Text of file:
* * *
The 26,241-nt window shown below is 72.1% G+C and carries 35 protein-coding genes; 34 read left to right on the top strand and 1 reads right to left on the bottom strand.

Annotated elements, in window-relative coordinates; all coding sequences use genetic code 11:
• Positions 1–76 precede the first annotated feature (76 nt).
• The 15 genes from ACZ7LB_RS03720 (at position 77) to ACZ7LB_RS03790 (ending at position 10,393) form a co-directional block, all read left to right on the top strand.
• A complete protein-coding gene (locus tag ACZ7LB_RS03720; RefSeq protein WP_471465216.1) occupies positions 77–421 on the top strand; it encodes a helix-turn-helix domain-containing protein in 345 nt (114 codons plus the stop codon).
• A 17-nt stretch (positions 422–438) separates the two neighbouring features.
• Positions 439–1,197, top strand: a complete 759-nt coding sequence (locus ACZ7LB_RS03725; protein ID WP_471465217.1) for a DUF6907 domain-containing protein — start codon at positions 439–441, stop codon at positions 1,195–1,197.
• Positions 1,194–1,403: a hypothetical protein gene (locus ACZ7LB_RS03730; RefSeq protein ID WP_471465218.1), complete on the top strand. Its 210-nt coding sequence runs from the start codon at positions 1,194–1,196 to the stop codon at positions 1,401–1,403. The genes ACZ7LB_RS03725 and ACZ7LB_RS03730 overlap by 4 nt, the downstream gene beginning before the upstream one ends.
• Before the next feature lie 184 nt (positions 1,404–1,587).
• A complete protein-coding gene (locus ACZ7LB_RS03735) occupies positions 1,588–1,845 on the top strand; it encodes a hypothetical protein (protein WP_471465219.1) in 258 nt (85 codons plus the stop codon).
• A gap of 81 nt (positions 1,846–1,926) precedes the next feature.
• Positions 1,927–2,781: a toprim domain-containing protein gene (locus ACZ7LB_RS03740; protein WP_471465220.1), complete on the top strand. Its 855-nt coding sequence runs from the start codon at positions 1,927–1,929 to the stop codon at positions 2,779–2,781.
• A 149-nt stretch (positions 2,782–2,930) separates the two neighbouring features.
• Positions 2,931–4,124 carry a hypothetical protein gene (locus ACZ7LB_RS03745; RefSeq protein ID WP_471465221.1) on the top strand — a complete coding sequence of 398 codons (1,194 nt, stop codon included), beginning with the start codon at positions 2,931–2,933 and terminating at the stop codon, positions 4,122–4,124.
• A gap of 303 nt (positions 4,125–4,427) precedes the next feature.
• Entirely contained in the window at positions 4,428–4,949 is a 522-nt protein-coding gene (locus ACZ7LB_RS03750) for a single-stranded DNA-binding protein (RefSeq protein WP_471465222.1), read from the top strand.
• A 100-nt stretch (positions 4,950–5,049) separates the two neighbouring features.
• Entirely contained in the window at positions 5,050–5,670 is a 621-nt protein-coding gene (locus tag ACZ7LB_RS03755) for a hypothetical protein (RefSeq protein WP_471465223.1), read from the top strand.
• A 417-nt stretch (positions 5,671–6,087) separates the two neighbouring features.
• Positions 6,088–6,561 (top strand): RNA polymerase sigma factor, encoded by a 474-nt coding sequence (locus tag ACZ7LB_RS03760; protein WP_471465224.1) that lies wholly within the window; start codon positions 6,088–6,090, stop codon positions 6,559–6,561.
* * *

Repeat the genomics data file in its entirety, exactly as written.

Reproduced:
The 26,241-nt window shown below is 72.1% G+C and carries 35 protein-coding genes; 34 read left to right on the top strand and 1 reads right to left on the bottom strand.

Annotated elements, in window-relative coordinates; all coding sequences use genetic code 11:
• Positions 1–76 precede the first annotated feature (76 nt).
• The 15 genes from ACZ7LB_RS03720 (at position 77) to ACZ7LB_RS03790 (ending at position 10,393) form a co-directional block, all read left to right on the top strand.
• A complete protein-coding gene (locus tag ACZ7LB_RS03720; RefSeq protein WP_471465216.1) occupies positions 77–421 on the top strand; it encodes a helix-turn-helix domain-containing protein in 345 nt (114 codons plus the stop codon).
• A 17-nt stretch (positions 422–438) separates the two neighbouring features.
• Positions 439–1,197, top strand: a complete 759-nt coding sequence (locus ACZ7LB_RS03725; protein ID WP_471465217.1) for a DUF6907 domain-containing protein — start codon at positions 439–441, stop codon at positions 1,195–1,197.
• Positions 1,194–1,403: a hypothetical protein gene (locus ACZ7LB_RS03730; RefSeq protein ID WP_471465218.1), complete on the top strand. Its 210-nt coding sequence runs from the start codon at positions 1,194–1,196 to the stop codon at positions 1,401–1,403. The genes ACZ7LB_RS03725 and ACZ7LB_RS03730 overlap by 4 nt, the downstream gene beginning before the upstream one ends.
• Before the next feature lie 184 nt (positions 1,404–1,587).
• A complete protein-coding gene (locus ACZ7LB_RS03735) occupies positions 1,588–1,845 on the top strand; it encodes a hypothetical protein (protein WP_471465219.1) in 258 nt (85 codons plus the stop codon).
• A gap of 81 nt (positions 1,846–1,926) precedes the next feature.
• Positions 1,927–2,781: a toprim domain-containing protein gene (locus ACZ7LB_RS03740; protein WP_471465220.1), complete on the top strand. Its 855-nt coding sequence runs from the start codon at positions 1,927–1,929 to the stop codon at positions 2,779–2,781.
• A 149-nt stretch (positions 2,782–2,930) separates the two neighbouring features.
• Positions 2,931–4,124 carry a hypothetical protein gene (locus ACZ7LB_RS03745; RefSeq protein ID WP_471465221.1) on the top strand — a complete coding sequence of 398 codons (1,194 nt, stop codon included), beginning with the start codon at positions 2,931–2,933 and terminating at the stop codon, positions 4,122–4,124.
• A gap of 303 nt (positions 4,125–4,427) precedes the next feature.
• Entirely contained in the window at positions 4,428–4,949 is a 522-nt protein-coding gene (locus ACZ7LB_RS03750) for a single-stranded DNA-binding protein (RefSeq protein WP_471465222.1), read from the top strand.
• A 100-nt stretch (positions 4,950–5,049) separates the two neighbouring features.
• Entirely contained in the window at positions 5,050–5,670 is a 621-nt protein-coding gene (locus tag ACZ7LB_RS03755) for a hypothetical protein (RefSeq protein WP_471465223.1), read from the top strand.
• A 417-nt stretch (positions 5,671–6,087) separates the two neighbouring features.
• Positions 6,088–6,561 (top strand): RNA polymerase sigma factor, encoded by a 474-nt coding sequence (locus tag ACZ7LB_RS03760; protein WP_471465224.1) that lies wholly within the window; start codon positions 6,088–6,090, stop codon positions 6,559–6,561.